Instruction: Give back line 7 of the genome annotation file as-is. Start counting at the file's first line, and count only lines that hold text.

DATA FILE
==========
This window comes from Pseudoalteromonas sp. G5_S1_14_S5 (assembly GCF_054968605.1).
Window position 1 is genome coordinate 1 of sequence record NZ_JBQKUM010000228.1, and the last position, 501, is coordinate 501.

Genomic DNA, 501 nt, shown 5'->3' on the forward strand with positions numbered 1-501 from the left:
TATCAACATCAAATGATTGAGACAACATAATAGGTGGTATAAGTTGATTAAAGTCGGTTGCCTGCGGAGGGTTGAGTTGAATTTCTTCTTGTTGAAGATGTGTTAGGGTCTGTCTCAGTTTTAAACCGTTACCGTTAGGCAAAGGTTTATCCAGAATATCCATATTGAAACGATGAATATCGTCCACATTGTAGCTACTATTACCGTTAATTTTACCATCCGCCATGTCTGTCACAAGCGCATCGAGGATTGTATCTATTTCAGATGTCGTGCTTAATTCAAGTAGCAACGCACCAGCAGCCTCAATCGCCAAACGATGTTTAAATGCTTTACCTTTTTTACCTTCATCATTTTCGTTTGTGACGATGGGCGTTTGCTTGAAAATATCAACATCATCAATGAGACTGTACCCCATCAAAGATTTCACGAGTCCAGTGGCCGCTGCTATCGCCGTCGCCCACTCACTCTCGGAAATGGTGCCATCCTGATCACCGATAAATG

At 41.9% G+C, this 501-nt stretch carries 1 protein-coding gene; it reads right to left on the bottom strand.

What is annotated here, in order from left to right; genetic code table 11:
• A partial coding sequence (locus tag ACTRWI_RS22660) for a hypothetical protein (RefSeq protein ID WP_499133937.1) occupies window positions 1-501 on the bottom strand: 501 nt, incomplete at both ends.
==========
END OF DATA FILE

• A partial coding sequence (locus tag ACTRWI_RS22660) for a hypothetical protein (RefSeq protein ID WP_499133937.1) occupies window positions 1-501 on the bottom strand: 501 nt, incomplete at both ends.